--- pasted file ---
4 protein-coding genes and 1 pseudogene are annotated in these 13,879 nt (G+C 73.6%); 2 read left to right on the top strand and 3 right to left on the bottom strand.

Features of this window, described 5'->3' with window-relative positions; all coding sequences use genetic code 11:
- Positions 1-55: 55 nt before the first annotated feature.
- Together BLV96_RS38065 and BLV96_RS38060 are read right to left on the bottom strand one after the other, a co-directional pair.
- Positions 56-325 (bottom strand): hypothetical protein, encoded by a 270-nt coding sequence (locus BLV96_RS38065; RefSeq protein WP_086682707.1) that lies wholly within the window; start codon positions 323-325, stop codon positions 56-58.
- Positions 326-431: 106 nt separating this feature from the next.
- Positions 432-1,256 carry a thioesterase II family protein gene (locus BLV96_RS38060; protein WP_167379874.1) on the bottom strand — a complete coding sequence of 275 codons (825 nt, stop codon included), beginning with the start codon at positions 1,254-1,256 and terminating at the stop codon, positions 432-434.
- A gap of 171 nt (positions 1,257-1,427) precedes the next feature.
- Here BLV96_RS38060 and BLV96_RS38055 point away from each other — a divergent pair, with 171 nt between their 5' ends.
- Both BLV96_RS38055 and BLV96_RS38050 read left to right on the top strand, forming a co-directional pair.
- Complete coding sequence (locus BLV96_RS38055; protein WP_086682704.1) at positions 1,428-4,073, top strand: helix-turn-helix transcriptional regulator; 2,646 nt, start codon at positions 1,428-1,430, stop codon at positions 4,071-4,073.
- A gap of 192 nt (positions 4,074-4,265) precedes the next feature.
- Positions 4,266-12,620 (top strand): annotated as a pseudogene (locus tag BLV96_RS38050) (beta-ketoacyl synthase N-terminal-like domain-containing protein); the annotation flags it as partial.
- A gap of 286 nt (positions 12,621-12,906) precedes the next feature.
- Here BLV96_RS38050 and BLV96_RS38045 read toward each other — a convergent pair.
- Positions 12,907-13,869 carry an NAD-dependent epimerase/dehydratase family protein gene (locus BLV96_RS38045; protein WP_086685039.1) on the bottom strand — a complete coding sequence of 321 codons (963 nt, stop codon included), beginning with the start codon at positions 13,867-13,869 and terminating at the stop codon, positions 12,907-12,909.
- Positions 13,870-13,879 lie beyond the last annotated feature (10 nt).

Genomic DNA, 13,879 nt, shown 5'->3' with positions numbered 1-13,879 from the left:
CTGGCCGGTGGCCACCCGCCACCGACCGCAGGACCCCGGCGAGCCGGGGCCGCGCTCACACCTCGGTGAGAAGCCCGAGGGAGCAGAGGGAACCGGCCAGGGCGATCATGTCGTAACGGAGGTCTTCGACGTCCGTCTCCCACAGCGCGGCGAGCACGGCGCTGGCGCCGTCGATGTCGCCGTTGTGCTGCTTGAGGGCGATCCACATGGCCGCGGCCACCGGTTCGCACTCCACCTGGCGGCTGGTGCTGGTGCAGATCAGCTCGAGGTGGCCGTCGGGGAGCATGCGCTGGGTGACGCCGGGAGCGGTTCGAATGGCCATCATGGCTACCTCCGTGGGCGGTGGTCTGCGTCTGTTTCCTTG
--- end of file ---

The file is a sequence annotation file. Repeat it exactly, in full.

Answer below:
4 protein-coding genes and 1 pseudogene are annotated in these 13,879 nt (G+C 73.6%); 2 read left to right on the top strand and 3 right to left on the bottom strand.

Features of this window, described 5'->3' with window-relative positions; all coding sequences use genetic code 11:
- Positions 1-55: 55 nt before the first annotated feature.
- Together BLV96_RS38065 and BLV96_RS38060 are read right to left on the bottom strand one after the other, a co-directional pair.
- Positions 56-325 (bottom strand): hypothetical protein, encoded by a 270-nt coding sequence (locus BLV96_RS38065; RefSeq protein WP_086682707.1) that lies wholly within the window; start codon positions 323-325, stop codon positions 56-58.
- Positions 326-431: 106 nt separating this feature from the next.
- Positions 432-1,256 carry a thioesterase II family protein gene (locus BLV96_RS38060; protein WP_167379874.1) on the bottom strand — a complete coding sequence of 275 codons (825 nt, stop codon included), beginning with the start codon at positions 1,254-1,256 and terminating at the stop codon, positions 432-434.
- A gap of 171 nt (positions 1,257-1,427) precedes the next feature.
- Here BLV96_RS38060 and BLV96_RS38055 point away from each other — a divergent pair, with 171 nt between their 5' ends.
- Both BLV96_RS38055 and BLV96_RS38050 read left to right on the top strand, forming a co-directional pair.
- Complete coding sequence (locus BLV96_RS38055; protein WP_086682704.1) at positions 1,428-4,073, top strand: helix-turn-helix transcriptional regulator; 2,646 nt, start codon at positions 1,428-1,430, stop codon at positions 4,071-4,073.
- A gap of 192 nt (positions 4,074-4,265) precedes the next feature.
- Positions 4,266-12,620 (top strand): annotated as a pseudogene (locus tag BLV96_RS38050) (beta-ketoacyl synthase N-terminal-like domain-containing protein); the annotation flags it as partial.
- A gap of 286 nt (positions 12,621-12,906) precedes the next feature.
- Here BLV96_RS38050 and BLV96_RS38045 read toward each other — a convergent pair.
- Positions 12,907-13,869 carry an NAD-dependent epimerase/dehydratase family protein gene (locus BLV96_RS38045; protein WP_086685039.1) on the bottom strand — a complete coding sequence of 321 codons (963 nt, stop codon included), beginning with the start codon at positions 13,867-13,869 and terminating at the stop codon, positions 12,907-12,909.
- Positions 13,870-13,879 lie beyond the last annotated feature (10 nt).

Genomic DNA, 13,879 nt, shown 5'->3' with positions numbered 1-13,879 from the left:
CTGGCCGGTGGCCACCCGCCACCGACCGCAGGACCCCGGCGAGCCGGGGCCGCGCTCACACCTCGGTGAGAAGCCCGAGGGAGCAGAGGGAACCGGCCAGGGCGATCATGTCGTAACGGAGGTCTTCGACGTCCGTCTCCCACAGCGCGGCGAGCACGGCGCTGGCGCCGTCGATGTCGCCGTTGTGCTGCTTGAGGGCGATCCACATGGCCGCGGCCACCGGTTCGCACTCCACCTGGCGGCTGGTGCTGGTGCAGATCAGCTCGAGGTGGCCGTCGGGGAGCATGCGCTGGGTGACGCCGGGAGCGGTTCGAATGGCCATCATGGCTACCTCCGTGGGCGGTGGTCTGCGTCTGTTTCCTTG